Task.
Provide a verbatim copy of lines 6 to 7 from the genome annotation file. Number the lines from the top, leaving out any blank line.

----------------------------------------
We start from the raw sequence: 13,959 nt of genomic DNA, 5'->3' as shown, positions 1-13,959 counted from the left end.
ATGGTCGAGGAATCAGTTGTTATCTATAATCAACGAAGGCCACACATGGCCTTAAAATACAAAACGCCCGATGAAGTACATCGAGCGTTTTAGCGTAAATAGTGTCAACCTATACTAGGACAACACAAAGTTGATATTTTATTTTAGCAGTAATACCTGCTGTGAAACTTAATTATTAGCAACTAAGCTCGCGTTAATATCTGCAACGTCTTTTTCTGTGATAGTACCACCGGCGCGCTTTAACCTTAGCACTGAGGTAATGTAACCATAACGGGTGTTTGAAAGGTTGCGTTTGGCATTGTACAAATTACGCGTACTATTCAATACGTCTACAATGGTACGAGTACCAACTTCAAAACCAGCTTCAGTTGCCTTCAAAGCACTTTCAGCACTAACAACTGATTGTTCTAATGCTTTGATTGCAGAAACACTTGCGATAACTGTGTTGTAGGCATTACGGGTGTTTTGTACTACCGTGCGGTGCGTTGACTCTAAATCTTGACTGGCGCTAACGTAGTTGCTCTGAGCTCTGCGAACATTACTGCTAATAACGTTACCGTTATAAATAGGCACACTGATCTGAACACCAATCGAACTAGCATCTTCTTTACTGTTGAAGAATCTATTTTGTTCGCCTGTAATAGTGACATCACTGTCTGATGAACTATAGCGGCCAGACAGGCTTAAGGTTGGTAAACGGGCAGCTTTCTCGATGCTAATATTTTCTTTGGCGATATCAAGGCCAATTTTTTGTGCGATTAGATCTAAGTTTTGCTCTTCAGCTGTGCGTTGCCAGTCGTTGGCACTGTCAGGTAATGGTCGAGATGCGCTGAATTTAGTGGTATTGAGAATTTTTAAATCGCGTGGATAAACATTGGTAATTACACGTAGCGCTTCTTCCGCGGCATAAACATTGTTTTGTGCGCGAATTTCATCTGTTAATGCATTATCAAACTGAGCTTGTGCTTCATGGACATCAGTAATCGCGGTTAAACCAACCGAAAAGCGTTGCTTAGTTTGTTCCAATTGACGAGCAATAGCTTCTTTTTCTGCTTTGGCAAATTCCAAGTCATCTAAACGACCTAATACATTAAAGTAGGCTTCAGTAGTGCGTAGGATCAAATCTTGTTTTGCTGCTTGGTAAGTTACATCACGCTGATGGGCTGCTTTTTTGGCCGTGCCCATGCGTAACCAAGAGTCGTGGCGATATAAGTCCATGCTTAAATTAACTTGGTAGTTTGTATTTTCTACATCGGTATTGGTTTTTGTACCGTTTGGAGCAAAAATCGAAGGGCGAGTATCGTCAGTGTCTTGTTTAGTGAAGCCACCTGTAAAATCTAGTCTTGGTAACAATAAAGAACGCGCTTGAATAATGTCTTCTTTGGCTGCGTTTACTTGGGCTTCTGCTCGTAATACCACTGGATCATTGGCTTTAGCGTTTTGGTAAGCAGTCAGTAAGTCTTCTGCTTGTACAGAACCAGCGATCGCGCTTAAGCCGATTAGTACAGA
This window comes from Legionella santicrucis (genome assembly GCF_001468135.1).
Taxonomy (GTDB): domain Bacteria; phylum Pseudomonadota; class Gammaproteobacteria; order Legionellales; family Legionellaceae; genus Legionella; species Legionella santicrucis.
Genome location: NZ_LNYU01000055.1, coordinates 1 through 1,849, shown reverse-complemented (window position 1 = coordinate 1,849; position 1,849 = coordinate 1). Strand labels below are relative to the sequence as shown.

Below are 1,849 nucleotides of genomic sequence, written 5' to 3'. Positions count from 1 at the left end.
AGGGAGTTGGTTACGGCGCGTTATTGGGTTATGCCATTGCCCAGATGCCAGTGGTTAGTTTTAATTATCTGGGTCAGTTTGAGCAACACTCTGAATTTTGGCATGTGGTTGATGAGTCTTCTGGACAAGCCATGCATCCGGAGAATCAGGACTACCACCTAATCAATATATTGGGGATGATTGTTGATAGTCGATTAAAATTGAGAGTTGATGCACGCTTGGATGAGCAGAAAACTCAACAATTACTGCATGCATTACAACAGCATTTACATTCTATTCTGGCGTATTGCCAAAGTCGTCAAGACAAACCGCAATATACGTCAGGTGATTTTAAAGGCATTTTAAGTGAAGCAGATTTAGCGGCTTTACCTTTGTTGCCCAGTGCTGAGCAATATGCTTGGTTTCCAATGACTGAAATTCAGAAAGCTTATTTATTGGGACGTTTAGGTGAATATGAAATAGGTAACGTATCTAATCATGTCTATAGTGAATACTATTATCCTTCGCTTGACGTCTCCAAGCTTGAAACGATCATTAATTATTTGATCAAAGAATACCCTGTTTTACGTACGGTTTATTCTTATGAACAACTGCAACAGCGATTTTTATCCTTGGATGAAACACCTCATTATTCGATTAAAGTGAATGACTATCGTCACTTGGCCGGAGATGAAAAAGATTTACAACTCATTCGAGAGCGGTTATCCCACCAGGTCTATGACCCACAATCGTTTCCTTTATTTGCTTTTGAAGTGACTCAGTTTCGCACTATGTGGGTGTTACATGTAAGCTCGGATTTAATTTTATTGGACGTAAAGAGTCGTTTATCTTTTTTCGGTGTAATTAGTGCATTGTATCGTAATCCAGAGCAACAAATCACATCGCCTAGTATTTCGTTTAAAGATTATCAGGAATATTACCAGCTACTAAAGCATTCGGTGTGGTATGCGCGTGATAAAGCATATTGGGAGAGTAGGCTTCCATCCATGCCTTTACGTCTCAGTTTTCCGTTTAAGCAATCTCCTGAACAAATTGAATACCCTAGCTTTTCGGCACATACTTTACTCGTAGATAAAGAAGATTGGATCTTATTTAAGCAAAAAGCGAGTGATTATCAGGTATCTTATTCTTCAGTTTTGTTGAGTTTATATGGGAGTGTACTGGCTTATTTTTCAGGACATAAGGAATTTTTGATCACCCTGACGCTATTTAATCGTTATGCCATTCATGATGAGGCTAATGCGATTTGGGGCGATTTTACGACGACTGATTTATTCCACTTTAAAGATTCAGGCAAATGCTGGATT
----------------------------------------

Below are 1,849 nucleotides of genomic sequence, written 5' to 3'. Positions count from 1 at the left end.
AGGGAGTTGGTTACGGCGCGTTATTGGGTTATGCCATTGCCCAGATGCCAGTGGTTAGTTTTAATTATCTGGGTCAGTTTGAGCAACACTCTGAATTTTGGCATGTGGTTGATGAGTCTTCTGGACAAGCCATGCATCCGGAGAATCAGGACTACCACCTAATCAATATATTGGGGATGATTGTTGATAGTCGATTAAAATTGAGAGTTGATGCACGCTTGGATGAGCAGAAAACTCAACAATTACTGCATGCATTACAACAGCATTTACATTCTATTCTGGCGTATTGCCAAAGTCGTCAAGACAAACCGCAATATACGTCAGGTGATTTTAAAGGCATTTTAAGTGAAGCAGATTTAGCGGCTTTACCTTTGTTGCCCAGTGCTGAGCAATATGCTTGGTTTCCAATGACTGAAATTCAGAAAGCTTATTTATTGGGACGTTTAGGTGAATATGAAATAGGTAACGTATCTAATCATGTCTATAGTGAATACTATTATCCTTCGCTTGACGTCTCCAAGCTTGAAACGATCATTAATTATTTGATCAAAGAATACCCTGTTTTACGTACGGTTTATTCTTATGAACAACTGCAACAGCGATTTTTATCCTTGGATGAAACACCTCATTATTCGATTAAAGTGAATGACTATCGTCACTTGGCCGGAGATGAAAAAGATTTACAACTCATTCGAGAGCGGTTATCCCACCAGGTCTATGACCCACAATCGTTTCCTTTATTTGCTTTTGAAGTGACTCAGTTTCGCACTATGTGGGTGTTACATGTAAGCTCGGATTTAATTTTATTGGACGTAAAGAGTCGTTTATCTTTTTTCGGTGTAATTAGTGCATTGTATCGTAATCCAGAGCAACAAATCACATCGCCTAGTATTTCGTTTAAAGATTATCAGGAATATTACCAGCTACTAAAGCATTCGGTGTGGTATGCGCGTGATAAAGCATATTGGGAGAGTAGGCTTCCATCCATGCCTTTACGTCTCAGTTTTCCGTTTAAGCAATCTCCTGAACAAATTGAATACCCTAGCTTTTCGGCACATACTTTACTCGTAGATAAAGAAGATTGGATCTTATTTAAGCAAAAAGCGAGTGATTATCAGGTATCTTATTCTTCAGTTTTGTTGAGTTTATATGGGAGTGTACTGGCTTATTTTTCAGGACATAAGGAATTTTTGATCACCCTGACGCTATTTAATCGTTATGCCATTCATGATGAGGCTAATGCGATTTGGGGCGATTTTACGACGACTGATTTATTCCACTTTAAAGATTCAGGCAAATGCTGGATT